Relatedly, and in the interim of a Commission rulemaking on mandatory clearing, for purposes of the Commission rule prohibiting post-trade name give up (PTNGU) on swap execution facilities (SEFs), which is now applicable to swaps that are mandatorily cleared or intended to be cleared,[8] Commission staff expects that SEF’s will treat SOFR swaps as intended to be cleared or as mandatorily cleared swaps for purposes of Commission Rule 37.9(d).[9] 

In short, it may be simplest to think of LIBOR and SOFR swaps as identical with regard to their treatment under the post-trade name give up rule.

Second, the CCP Risk and Governance Subcommittee will present its reports on (1) Capital and SkinintheGame and (2) Stress Testing and Liquidity for acceptance by the full MRAC.  The reports provide a glimpse into the areas of discussion that took place throughout the last 1 ½ years, and given the considerable diversity of views represented by the MRAC, I recognize that there is still much left to be done.  I am committed to continuing an open and fulsome dialogue on these issues.  Along those lines, I wish to thank Alicia Crighton and Lee Betsill, the CCP Risk and Governance Subcommittee Co-Chairs and workstream heads for their leadership, and the Subcommittee for its steadfast commitment to completing the task before them.

As our time is short this morning, I will wrap it up quickly so we can hear from my fellow Commissioners and move forward with our agenda.  Again, I wish to thank everyone participating in the MRAC today, and out there watching for the comments, collaboration, coordination, and communication that help ensure that our Advisory Committees keep us moving in the right direction.  Thank you.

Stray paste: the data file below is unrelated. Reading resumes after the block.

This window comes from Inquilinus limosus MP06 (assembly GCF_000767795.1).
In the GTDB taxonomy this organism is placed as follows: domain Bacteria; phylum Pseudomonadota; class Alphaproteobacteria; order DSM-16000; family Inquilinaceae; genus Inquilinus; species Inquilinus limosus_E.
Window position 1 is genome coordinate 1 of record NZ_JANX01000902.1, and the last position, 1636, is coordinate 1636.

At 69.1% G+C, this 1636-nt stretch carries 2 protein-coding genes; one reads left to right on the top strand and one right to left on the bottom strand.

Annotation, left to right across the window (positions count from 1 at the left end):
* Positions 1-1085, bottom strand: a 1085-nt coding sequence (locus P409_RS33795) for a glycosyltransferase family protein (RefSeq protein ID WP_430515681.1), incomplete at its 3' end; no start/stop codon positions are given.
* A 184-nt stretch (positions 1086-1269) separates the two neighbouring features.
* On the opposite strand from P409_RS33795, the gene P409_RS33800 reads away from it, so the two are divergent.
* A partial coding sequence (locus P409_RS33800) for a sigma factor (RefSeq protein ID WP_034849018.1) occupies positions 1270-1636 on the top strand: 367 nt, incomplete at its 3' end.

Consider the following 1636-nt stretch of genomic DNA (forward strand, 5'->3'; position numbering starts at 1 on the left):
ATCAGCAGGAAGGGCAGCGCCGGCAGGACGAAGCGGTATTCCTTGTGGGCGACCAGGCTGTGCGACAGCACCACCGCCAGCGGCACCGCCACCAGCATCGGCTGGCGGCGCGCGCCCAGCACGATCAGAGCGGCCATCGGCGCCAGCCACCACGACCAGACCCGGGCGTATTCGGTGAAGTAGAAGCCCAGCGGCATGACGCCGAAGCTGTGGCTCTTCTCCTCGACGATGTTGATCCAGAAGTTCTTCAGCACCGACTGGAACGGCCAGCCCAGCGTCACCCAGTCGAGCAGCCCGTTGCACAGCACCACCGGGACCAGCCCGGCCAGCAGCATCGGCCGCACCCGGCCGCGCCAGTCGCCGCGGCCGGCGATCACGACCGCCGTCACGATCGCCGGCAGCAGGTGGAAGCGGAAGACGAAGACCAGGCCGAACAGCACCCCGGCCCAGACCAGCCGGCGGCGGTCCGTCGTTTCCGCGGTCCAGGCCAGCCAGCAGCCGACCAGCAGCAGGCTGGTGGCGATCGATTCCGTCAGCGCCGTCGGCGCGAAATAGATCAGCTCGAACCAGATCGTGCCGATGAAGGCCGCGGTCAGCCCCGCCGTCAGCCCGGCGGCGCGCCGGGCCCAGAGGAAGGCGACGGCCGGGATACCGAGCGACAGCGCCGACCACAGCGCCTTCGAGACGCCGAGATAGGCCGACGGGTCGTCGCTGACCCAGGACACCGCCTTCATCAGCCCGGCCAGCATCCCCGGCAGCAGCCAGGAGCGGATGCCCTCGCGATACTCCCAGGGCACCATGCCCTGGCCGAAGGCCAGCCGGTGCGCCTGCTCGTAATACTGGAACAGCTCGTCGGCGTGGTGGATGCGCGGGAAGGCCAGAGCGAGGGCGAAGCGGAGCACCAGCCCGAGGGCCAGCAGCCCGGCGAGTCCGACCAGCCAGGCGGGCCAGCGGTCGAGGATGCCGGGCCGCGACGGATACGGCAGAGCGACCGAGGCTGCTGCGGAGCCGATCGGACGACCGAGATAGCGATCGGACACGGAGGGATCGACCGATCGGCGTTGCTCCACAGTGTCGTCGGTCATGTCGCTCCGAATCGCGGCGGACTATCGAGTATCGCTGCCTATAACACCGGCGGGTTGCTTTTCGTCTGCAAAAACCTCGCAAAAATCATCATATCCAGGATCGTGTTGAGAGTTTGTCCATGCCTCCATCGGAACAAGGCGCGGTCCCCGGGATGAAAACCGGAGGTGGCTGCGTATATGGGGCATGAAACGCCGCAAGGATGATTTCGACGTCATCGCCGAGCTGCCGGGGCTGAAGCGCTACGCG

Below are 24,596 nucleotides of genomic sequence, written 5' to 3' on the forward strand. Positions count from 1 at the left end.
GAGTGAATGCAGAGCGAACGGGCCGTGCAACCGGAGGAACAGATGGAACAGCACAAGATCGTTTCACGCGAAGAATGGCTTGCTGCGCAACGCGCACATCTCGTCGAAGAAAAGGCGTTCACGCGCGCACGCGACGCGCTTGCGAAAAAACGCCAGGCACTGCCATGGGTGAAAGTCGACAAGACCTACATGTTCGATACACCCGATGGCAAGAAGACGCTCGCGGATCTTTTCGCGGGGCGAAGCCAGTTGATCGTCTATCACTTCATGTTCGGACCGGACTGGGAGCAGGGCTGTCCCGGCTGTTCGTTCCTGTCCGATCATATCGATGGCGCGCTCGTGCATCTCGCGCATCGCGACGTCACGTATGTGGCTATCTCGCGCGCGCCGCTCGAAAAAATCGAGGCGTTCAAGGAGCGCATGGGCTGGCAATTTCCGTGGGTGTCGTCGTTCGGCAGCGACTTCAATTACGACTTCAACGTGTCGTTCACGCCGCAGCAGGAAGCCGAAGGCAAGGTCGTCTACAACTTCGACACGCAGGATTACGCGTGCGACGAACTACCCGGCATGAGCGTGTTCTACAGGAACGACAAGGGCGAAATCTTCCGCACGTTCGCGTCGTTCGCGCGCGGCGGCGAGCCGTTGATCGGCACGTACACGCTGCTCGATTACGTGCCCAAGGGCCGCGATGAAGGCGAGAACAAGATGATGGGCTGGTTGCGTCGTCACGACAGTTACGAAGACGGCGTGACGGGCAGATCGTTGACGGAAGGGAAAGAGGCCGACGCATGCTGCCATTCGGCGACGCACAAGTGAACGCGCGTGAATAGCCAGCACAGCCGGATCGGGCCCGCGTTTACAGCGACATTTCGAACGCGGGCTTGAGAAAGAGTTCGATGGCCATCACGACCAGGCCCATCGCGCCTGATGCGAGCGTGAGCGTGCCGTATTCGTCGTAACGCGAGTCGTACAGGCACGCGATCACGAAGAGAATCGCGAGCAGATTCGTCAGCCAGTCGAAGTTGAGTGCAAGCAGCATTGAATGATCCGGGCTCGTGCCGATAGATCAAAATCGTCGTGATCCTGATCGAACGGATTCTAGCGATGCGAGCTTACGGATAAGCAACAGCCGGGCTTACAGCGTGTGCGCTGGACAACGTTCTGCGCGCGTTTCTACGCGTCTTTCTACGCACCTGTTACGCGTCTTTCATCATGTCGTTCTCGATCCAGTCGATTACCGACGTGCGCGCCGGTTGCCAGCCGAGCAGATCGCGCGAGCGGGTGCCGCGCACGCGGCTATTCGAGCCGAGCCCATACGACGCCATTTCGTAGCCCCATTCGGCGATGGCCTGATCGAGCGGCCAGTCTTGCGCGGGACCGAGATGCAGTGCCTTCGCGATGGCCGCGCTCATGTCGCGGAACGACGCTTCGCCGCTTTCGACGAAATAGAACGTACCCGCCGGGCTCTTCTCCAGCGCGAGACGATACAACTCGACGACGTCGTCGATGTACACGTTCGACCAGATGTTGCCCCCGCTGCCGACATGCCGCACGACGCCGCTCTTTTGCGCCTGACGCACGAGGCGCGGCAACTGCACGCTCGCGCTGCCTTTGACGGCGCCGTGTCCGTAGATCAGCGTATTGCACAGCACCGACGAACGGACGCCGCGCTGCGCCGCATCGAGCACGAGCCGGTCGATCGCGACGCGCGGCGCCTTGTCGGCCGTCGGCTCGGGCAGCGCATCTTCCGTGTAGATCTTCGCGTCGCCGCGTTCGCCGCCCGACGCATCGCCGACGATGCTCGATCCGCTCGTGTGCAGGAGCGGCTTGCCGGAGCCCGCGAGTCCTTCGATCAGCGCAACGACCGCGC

[1] See Rostin Behnam, Acting Chairman, CFTC, Opening Statement of Acting Chairman Rostin Behnam before the Market Risk Advisory Committee (Feb. 23, 2021),

[2] Climate Related Market Risk Subcommittee (2020), Managing Climate Risk in the U.S. Financial System, Washington, D.C.: U.S. Commodity Futures Trading Commission, Market Risk Advisory Committee, available at

[3] See Press Release Number, CFTC, CFTC’s Interest Rate Benchmark Reform Subcommittee Recommends Dates for Transitioning Interdealer Swap Market Trading Conventions to SOFR (June 8, 2021),

[4] Rostin Behnam, Acting Chairman, CFTC, Remarks of Acting Chairman Rostin Behnam at The SOFR Symposium: The Final Year sponsored by the Alternative Reference Rates Committee (ARRC) (June 8, 2021),

[5] Rostin Behnam, Acting Chairman, CFTC, Statement of Acting Chairman Rostin Behnam at the Open Session of the Meeting of the Financial Stability Oversight Council (June 11, 2021),

[7] Board of Governors of the Federal Reserve System, SR 20-27: Interagency Statement on LIBOR Transition (Nov. 30, 2020), also Board of Governors of the Federal Reserve System, SR 21-7: Assessing Supervised Institutions’ Plans to Transition Away from the Use of the LIBOR (Mar. 9, 2021),

[8] See PostTrade Name GiveUp on Swap Execution Facilities, 85 FR 44693 (July 24, 2020).

[9] 17 C.F.R. 37.9(d).